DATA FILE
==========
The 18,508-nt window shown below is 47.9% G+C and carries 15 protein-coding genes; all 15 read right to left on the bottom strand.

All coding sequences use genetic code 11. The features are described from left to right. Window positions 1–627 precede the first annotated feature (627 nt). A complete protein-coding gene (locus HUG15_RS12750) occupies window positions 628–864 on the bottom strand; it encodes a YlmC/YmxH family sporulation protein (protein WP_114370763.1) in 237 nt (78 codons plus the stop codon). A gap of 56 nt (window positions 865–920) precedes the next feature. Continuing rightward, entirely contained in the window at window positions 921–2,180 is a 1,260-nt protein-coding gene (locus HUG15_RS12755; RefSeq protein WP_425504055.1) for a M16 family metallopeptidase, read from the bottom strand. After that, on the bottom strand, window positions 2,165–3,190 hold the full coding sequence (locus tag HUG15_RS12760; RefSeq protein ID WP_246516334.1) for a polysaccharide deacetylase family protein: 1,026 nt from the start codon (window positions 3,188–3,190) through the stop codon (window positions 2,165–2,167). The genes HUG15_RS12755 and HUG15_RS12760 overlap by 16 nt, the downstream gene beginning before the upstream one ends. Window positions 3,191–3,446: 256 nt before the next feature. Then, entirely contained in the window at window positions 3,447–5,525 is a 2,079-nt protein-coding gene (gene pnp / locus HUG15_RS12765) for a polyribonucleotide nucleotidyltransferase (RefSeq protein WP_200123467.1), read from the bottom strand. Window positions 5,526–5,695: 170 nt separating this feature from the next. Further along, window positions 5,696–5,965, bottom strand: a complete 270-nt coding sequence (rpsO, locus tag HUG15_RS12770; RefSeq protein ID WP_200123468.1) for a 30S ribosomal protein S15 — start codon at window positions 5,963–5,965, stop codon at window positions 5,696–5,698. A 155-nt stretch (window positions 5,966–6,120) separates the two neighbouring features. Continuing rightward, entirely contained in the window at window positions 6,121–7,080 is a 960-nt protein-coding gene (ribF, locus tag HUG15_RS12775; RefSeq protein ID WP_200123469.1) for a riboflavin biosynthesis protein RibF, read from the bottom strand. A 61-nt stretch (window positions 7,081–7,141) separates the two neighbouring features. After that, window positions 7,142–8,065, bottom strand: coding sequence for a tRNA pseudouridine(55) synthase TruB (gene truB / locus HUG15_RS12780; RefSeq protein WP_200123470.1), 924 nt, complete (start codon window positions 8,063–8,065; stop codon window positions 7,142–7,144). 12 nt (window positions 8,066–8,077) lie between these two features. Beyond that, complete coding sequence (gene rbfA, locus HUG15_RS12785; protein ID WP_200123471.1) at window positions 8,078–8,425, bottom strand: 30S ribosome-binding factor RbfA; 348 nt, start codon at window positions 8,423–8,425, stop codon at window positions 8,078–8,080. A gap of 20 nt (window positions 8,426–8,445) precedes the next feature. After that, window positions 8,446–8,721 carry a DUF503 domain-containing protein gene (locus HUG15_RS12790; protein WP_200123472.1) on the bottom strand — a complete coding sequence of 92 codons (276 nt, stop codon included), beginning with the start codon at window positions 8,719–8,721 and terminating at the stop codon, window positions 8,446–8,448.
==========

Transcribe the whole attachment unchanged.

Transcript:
The 18,508-nt window shown below is 47.9% G+C and carries 15 protein-coding genes; all 15 read right to left on the bottom strand.

All coding sequences use genetic code 11. The features are described from left to right. Window positions 1–627 precede the first annotated feature (627 nt). A complete protein-coding gene (locus HUG15_RS12750) occupies window positions 628–864 on the bottom strand; it encodes a YlmC/YmxH family sporulation protein (protein WP_114370763.1) in 237 nt (78 codons plus the stop codon). A gap of 56 nt (window positions 865–920) precedes the next feature. Continuing rightward, entirely contained in the window at window positions 921–2,180 is a 1,260-nt protein-coding gene (locus HUG15_RS12755; RefSeq protein WP_425504055.1) for a M16 family metallopeptidase, read from the bottom strand. After that, on the bottom strand, window positions 2,165–3,190 hold the full coding sequence (locus tag HUG15_RS12760; RefSeq protein ID WP_246516334.1) for a polysaccharide deacetylase family protein: 1,026 nt from the start codon (window positions 3,188–3,190) through the stop codon (window positions 2,165–2,167). The genes HUG15_RS12755 and HUG15_RS12760 overlap by 16 nt, the downstream gene beginning before the upstream one ends. Window positions 3,191–3,446: 256 nt before the next feature. Then, entirely contained in the window at window positions 3,447–5,525 is a 2,079-nt protein-coding gene (gene pnp / locus HUG15_RS12765) for a polyribonucleotide nucleotidyltransferase (RefSeq protein WP_200123467.1), read from the bottom strand. Window positions 5,526–5,695: 170 nt separating this feature from the next. Further along, window positions 5,696–5,965, bottom strand: a complete 270-nt coding sequence (rpsO, locus tag HUG15_RS12770; RefSeq protein ID WP_200123468.1) for a 30S ribosomal protein S15 — start codon at window positions 5,963–5,965, stop codon at window positions 5,696–5,698. A 155-nt stretch (window positions 5,966–6,120) separates the two neighbouring features. Continuing rightward, entirely contained in the window at window positions 6,121–7,080 is a 960-nt protein-coding gene (ribF, locus tag HUG15_RS12775; RefSeq protein ID WP_200123469.1) for a riboflavin biosynthesis protein RibF, read from the bottom strand. A 61-nt stretch (window positions 7,081–7,141) separates the two neighbouring features. After that, window positions 7,142–8,065, bottom strand: coding sequence for a tRNA pseudouridine(55) synthase TruB (gene truB / locus HUG15_RS12780; RefSeq protein WP_200123470.1), 924 nt, complete (start codon window positions 8,063–8,065; stop codon window positions 7,142–7,144). 12 nt (window positions 8,066–8,077) lie between these two features. Beyond that, complete coding sequence (gene rbfA, locus HUG15_RS12785; protein ID WP_200123471.1) at window positions 8,078–8,425, bottom strand: 30S ribosome-binding factor RbfA; 348 nt, start codon at window positions 8,423–8,425, stop codon at window positions 8,078–8,080. A gap of 20 nt (window positions 8,426–8,445) precedes the next feature. After that, window positions 8,446–8,721 carry a DUF503 domain-containing protein gene (locus HUG15_RS12790; protein WP_200123472.1) on the bottom strand — a complete coding sequence of 92 codons (276 nt, stop codon included), beginning with the start codon at window positions 8,719–8,721 and terminating at the stop codon, window positions 8,446–8,448.